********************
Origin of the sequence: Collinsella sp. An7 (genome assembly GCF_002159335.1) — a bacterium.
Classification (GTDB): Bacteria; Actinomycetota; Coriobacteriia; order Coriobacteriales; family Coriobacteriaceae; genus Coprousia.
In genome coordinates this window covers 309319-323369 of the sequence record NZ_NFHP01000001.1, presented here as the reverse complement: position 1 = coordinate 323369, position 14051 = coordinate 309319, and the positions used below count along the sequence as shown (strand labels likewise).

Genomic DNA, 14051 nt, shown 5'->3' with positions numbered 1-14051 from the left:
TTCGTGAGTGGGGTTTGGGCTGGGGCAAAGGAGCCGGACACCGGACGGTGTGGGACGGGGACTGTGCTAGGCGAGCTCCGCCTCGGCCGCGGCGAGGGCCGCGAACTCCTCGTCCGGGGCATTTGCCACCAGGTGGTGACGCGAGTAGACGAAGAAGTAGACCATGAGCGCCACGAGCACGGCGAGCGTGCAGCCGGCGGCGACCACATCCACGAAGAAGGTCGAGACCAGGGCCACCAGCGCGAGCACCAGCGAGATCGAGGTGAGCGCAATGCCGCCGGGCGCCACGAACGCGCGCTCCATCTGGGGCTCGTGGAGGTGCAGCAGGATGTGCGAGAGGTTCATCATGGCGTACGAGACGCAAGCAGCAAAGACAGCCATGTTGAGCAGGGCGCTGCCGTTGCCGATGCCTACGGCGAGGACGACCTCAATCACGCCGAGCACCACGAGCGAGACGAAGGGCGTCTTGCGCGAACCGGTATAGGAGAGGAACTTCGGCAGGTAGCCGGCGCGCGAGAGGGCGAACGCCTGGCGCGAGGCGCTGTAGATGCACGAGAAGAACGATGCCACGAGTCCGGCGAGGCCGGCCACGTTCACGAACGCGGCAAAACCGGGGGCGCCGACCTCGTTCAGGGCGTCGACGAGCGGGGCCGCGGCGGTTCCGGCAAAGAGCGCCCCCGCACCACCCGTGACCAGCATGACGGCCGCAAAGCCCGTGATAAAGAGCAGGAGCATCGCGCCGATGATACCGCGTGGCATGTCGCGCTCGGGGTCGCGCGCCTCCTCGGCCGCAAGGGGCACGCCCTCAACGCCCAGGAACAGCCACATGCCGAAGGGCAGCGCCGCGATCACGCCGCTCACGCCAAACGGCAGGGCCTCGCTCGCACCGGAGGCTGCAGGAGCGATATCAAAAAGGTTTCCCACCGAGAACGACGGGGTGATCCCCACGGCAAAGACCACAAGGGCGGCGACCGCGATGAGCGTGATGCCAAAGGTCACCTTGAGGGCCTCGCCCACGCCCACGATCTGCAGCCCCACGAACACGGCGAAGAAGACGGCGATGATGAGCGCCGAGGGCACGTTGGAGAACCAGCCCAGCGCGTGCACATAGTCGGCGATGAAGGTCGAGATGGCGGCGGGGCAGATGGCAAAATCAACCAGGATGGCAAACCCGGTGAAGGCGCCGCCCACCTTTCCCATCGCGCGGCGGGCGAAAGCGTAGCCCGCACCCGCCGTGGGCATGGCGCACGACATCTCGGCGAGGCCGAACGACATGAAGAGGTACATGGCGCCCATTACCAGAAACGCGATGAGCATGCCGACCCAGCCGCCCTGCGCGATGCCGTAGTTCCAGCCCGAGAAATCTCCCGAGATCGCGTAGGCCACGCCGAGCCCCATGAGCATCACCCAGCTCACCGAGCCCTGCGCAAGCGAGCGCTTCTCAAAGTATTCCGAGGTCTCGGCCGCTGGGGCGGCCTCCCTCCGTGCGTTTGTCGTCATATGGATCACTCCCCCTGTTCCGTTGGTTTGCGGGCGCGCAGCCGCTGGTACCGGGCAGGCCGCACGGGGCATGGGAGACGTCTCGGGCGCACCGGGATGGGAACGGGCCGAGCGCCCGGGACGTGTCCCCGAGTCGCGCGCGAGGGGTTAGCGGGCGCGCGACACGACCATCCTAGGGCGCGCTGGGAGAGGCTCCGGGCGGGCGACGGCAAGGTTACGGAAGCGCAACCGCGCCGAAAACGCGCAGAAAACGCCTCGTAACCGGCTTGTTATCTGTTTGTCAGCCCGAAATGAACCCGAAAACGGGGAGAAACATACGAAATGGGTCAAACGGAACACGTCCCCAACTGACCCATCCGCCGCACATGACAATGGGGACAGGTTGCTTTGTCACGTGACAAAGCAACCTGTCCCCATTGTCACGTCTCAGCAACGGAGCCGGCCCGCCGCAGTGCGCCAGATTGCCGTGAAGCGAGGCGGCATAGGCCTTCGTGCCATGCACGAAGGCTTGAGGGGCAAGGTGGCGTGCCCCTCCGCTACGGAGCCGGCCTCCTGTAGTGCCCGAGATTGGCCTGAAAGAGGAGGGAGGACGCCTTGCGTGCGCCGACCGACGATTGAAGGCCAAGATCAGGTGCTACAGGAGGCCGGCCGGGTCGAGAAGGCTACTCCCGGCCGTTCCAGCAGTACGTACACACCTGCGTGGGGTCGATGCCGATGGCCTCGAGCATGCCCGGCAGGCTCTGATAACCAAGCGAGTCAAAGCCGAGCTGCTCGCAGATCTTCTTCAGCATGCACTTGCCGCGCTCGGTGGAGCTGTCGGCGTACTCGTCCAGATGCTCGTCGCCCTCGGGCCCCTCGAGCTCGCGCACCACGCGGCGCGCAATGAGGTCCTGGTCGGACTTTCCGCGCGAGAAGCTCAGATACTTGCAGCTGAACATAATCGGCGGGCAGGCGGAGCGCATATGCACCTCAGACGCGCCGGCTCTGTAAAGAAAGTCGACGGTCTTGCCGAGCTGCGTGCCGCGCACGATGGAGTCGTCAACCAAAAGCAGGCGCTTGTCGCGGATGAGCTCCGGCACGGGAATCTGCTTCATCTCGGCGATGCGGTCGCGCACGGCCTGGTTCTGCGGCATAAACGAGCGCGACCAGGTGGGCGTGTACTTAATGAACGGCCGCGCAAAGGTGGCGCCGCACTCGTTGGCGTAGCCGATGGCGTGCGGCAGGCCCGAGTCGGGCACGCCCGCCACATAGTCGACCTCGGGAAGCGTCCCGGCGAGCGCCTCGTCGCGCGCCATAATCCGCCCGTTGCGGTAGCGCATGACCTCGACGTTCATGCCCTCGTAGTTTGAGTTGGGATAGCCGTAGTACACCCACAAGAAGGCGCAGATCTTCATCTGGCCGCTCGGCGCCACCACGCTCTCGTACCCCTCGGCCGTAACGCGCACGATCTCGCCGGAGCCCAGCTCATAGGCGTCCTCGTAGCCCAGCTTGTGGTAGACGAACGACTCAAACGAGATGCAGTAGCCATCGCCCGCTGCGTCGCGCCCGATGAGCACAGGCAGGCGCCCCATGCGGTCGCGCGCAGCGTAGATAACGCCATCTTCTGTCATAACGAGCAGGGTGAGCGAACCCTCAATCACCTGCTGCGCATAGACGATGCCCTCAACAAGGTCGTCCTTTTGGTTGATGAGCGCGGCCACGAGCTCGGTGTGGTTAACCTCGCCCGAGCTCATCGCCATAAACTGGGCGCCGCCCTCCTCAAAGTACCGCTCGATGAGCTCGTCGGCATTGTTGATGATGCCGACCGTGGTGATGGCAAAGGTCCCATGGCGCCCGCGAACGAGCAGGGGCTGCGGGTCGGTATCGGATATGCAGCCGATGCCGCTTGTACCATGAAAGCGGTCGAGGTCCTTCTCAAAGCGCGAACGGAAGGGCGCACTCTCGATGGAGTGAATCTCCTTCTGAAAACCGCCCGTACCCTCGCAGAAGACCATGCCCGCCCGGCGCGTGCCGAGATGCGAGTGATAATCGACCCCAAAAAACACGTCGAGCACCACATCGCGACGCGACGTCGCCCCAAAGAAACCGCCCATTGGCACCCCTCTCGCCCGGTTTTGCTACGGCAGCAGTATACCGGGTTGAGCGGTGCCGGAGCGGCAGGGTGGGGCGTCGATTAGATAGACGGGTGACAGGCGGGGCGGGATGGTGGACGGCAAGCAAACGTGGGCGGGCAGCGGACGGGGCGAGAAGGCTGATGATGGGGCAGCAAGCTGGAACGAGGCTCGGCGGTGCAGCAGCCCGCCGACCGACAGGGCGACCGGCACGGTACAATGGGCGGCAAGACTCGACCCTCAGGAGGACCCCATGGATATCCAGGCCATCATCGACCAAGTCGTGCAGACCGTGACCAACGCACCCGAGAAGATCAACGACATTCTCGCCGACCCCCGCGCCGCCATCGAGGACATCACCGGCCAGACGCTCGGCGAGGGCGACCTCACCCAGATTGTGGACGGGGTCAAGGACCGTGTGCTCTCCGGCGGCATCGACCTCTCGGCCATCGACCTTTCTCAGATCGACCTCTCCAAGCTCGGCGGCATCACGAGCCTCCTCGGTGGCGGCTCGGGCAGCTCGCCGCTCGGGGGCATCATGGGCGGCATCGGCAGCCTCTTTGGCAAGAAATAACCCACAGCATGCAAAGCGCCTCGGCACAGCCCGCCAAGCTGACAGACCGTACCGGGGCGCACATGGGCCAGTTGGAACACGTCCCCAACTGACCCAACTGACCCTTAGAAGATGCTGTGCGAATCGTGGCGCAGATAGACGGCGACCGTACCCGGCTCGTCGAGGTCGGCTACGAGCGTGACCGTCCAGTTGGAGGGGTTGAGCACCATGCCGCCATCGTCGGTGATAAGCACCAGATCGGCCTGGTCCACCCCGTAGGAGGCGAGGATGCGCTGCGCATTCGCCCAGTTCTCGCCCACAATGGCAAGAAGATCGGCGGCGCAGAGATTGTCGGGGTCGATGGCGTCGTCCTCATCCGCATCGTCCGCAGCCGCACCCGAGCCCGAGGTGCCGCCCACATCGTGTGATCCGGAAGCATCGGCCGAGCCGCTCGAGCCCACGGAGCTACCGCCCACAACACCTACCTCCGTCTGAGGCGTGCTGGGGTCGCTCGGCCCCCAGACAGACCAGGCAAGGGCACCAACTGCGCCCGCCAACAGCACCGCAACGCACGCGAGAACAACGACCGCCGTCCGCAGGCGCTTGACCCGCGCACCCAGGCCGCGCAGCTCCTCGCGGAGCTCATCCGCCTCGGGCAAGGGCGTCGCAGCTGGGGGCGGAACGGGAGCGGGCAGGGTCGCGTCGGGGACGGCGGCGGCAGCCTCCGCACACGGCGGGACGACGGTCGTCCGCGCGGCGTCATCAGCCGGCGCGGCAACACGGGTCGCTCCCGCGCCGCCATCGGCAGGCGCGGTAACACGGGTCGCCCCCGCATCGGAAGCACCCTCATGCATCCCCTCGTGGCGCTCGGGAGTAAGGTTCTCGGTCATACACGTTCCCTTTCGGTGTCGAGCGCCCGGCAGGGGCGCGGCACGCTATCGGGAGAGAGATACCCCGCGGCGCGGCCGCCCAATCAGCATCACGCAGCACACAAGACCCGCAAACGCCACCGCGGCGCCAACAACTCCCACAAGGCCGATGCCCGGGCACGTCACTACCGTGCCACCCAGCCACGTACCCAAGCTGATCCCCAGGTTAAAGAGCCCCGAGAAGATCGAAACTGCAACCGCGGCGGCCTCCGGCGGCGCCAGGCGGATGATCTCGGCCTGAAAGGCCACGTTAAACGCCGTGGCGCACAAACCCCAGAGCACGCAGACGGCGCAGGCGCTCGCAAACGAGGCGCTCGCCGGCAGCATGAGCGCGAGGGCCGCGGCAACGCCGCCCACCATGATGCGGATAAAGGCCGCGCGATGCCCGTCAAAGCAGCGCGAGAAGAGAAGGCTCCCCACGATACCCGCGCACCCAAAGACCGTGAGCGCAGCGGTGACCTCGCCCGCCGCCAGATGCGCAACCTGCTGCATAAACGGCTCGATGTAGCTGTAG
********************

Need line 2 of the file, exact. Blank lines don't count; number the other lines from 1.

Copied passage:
Classification (GTDB): Bacteria; Actinomycetota; Coriobacteriia; order Coriobacteriales; family Coriobacteriaceae; genus Coprousia.